For many months, four of the five NRC Commissioners, backed loudly by Congressional Republicans, have been waging an unprecedented and nasty campaign to remove NRC Chairman Greg Jaczko from his post. Their public complaints have focused on management style, accusations of bullying of NRC staff, and an unwillingness to keep the four informed on some key issues.
The real issue for waging a campaign to remove NRC Chairman Jaczko from his post has been policy. Jaczko was appointed Chair by President Obama in 2009 at the urging of his former employer, Senate Majority Leader Harry Reid, in part because Jaczko was a longtime and effective opponent of the Yucca Mountain radioactive waste dump. Obama had agreed to end the Yucca Mt. project and Jaczko was expected to—and did—end NRC review of the Department of Energy’s license application for the project. After all, with DOE no longer pursuing the project nor willing to spend money to defend its application or participate in the process, there wasn’t much left to review. But some of the Commissioners felt differently.
That alone wouldn’t have been enough, however, to foment this kind of revolt. The last straw for the Commission majority was Fukushima. First, Jaczko kept them out of the NRC’s emergency operations center during the height of the crisis. He didn’t want critical NRC staffers having to disrupt their 24-hour/day work to answer Commissioner questions. Then Jaczko stood with President Obama and urged Americans within 50 miles of Fukushima to evacuate—even though NRC policy only contemplates evacuations out to 10 miles.
And when an NRC staff task force was set up to examine lessons learned from Fukushima and recommend regulatory changes, Jaczko ran interference for them and kept the other Commissioners from disrupting their process. He then took those recommendations and pressed hard for their speedy implementation against the opposition of the other Commissioners. Finally, Jaczko voted against both new reactor licenses granted by the NRC in 2012 (and voted against relicensing of the Fukushima-clone Pilgrim reactor in Massachusetts end of May).
None of this was welcomed by the nuclear power industry, nor their allies on the Commission and on Capitol Hill. So despite the fact that the NRC ranked in annual surveys as the best place to work in the entire federal government throughout Jaczko’s term, Jaczko’s management abilities were suddenly brought into question and the bullying (and worse) charges levied against him. Bitter Congressional hearings were held.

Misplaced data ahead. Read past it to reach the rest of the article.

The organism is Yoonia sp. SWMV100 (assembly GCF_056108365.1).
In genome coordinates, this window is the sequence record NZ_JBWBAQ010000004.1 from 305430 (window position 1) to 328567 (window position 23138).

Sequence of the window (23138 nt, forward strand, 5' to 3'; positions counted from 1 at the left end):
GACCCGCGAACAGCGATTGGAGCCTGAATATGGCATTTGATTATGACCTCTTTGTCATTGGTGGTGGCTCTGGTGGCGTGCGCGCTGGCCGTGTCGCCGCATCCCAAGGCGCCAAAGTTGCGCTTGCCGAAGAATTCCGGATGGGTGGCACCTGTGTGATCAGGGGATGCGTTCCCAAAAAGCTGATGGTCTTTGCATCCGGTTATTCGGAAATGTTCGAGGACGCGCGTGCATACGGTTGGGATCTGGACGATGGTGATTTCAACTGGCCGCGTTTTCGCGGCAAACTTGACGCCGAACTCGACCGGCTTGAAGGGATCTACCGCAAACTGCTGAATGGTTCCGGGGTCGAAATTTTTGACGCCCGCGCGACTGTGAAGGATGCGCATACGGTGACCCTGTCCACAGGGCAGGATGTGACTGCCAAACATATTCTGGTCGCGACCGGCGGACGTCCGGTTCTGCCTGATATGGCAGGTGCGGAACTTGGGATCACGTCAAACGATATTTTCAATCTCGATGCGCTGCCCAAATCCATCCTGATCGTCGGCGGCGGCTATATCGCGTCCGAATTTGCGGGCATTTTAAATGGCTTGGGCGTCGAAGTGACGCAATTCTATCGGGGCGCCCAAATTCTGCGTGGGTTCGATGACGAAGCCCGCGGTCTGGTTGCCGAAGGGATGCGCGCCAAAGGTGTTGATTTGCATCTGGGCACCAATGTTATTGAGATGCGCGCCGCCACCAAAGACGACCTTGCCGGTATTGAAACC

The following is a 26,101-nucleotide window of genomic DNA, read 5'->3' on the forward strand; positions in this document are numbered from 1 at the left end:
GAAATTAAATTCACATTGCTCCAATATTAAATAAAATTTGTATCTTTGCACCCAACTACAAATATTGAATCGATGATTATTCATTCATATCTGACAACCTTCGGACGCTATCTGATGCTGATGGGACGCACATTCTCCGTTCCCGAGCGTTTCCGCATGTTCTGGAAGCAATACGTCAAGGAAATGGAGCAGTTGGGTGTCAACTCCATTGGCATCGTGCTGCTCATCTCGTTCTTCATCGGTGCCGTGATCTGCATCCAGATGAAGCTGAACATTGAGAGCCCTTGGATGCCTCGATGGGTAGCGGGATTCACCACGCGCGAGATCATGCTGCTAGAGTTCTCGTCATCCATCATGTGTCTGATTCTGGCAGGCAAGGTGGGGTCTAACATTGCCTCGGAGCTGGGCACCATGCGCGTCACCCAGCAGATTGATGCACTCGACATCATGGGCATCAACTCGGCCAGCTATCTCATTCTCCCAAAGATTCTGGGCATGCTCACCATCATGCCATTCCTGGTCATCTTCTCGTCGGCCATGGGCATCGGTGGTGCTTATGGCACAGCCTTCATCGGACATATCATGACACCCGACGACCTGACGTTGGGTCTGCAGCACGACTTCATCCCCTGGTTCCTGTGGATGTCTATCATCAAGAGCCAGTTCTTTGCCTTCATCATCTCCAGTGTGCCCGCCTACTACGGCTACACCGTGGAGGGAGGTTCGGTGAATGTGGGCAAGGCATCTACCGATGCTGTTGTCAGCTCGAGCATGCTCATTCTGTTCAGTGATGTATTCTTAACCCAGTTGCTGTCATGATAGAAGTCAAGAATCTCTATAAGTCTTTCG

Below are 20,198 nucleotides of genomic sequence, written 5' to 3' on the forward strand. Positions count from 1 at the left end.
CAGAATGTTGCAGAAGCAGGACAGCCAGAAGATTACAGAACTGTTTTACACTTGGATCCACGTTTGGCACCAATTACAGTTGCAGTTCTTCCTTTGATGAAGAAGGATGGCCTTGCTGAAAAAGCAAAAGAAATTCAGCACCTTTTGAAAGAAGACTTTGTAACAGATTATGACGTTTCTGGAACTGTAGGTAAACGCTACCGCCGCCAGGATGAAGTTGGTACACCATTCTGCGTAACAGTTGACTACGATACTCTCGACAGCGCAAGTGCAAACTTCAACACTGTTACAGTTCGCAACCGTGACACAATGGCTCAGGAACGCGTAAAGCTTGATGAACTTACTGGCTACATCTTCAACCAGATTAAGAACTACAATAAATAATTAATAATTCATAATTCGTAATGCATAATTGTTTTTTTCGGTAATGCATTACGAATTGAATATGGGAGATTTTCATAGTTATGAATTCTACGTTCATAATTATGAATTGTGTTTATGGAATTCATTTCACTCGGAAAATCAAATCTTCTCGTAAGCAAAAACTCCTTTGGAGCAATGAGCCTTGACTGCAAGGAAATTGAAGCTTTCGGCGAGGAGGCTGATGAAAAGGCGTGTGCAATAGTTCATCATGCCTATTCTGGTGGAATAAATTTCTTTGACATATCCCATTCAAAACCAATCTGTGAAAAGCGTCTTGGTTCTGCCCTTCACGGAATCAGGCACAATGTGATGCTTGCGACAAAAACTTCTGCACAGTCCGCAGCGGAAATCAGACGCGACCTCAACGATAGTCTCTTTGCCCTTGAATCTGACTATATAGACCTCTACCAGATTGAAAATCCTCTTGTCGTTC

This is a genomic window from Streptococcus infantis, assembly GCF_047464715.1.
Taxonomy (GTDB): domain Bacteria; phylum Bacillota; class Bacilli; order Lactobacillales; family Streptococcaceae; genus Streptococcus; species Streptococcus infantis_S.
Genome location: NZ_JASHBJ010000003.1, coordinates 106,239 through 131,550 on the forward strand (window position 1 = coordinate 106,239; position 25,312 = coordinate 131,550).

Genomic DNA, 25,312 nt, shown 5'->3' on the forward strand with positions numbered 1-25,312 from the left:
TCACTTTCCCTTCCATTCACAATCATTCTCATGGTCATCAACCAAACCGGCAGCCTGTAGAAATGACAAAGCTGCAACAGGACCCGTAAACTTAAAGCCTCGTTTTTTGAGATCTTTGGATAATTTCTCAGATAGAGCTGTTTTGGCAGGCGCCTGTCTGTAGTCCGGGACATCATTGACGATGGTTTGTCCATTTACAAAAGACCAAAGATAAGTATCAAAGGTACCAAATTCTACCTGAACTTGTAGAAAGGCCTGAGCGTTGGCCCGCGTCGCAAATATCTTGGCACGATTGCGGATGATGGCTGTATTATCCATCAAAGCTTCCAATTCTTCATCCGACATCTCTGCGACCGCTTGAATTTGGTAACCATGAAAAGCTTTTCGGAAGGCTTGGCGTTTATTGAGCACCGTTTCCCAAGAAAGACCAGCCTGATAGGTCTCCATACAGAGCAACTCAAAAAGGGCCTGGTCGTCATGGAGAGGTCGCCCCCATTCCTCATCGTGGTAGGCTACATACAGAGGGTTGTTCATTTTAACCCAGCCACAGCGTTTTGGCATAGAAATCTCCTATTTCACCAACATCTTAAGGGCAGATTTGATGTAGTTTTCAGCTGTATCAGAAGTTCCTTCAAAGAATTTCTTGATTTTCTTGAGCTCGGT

Jaczcko has his powerful Congressional supporters of course, like Sen. Reid, along with Senate Environment Committee chair Barbara Boxer and Rep. Ed Markey, usually the most outspoken nuclear critic in Congress. But it was becoming obvious that he would be unlikely to be confirmed for another term as Chair when his appointment runs out in June 2013. And, really, who in his right mind would want to subject themselves to five more years of the kind of abuse heaped on him?
So in May, Jaczko announced he would resign, but that his resignation would only become effective upon confirmation of a new chair. Given the slow pace of action and deep polarization in Congress, that might keep him in the job for months and perhaps fully through his term.
But the nuclear industry and Congressional Republicans really want a new term for Commissioner Kristine Svinicki—by voting record the most pro-industry Commissioner of them all. Her term ends next month. Sens. Reid and Boxer had already stated their opposition to that renomination (which Obama unfortunately did make), and it appeared unlikely she would be confirmed.
But with Jaczko’s announcement, Reid—who is dedicated to permanently defeating Yucca Mountain--seized on the opportunity, and apparently convinced President Obama to nominate Allison Macfarlane as the new NRC chair.
Macfarlane is a geologist and a longtime opponent of Yucca Mountain, on strictly scientific grounds. She simply doesn’t believe it is a suitable site for radioactive waste and has said so clearly. She also opposes reprocessing of radioactive waste, and believes waste in fuel pools should be moved to dry casks. Most recently she was a member of the Department of Energy’s Blue Ribbon Commission on America’s Nuclear Future, which adopted some of her positions.
Macfarlane is not anti-nuclear power, however, and it is somewhat unclear how far her expertise extends on nuclear reactor safety issues.
Macfarlane would never be confirmed by the Senate in normal times. Except there is that Svinicki nomination, which was headed for a no vote. So, the Nuclear Energy Institute quickly fell into line and endorsed Macfarlane as a package deal with Svinicki. So did Senator Reid. While some extreme right-wing commentators and industry people have since weighed in urging the Senate to reject Macfarlane, at this point it looks like the deal will hold. One thing is certain at this point: either the NRC will get both of them, or neither of them. Hearings are expected on both nominations early in June, and possibly a Senate floor vote shortly thereafter.
Source and contact: Michael Mariotte, NIRS Washington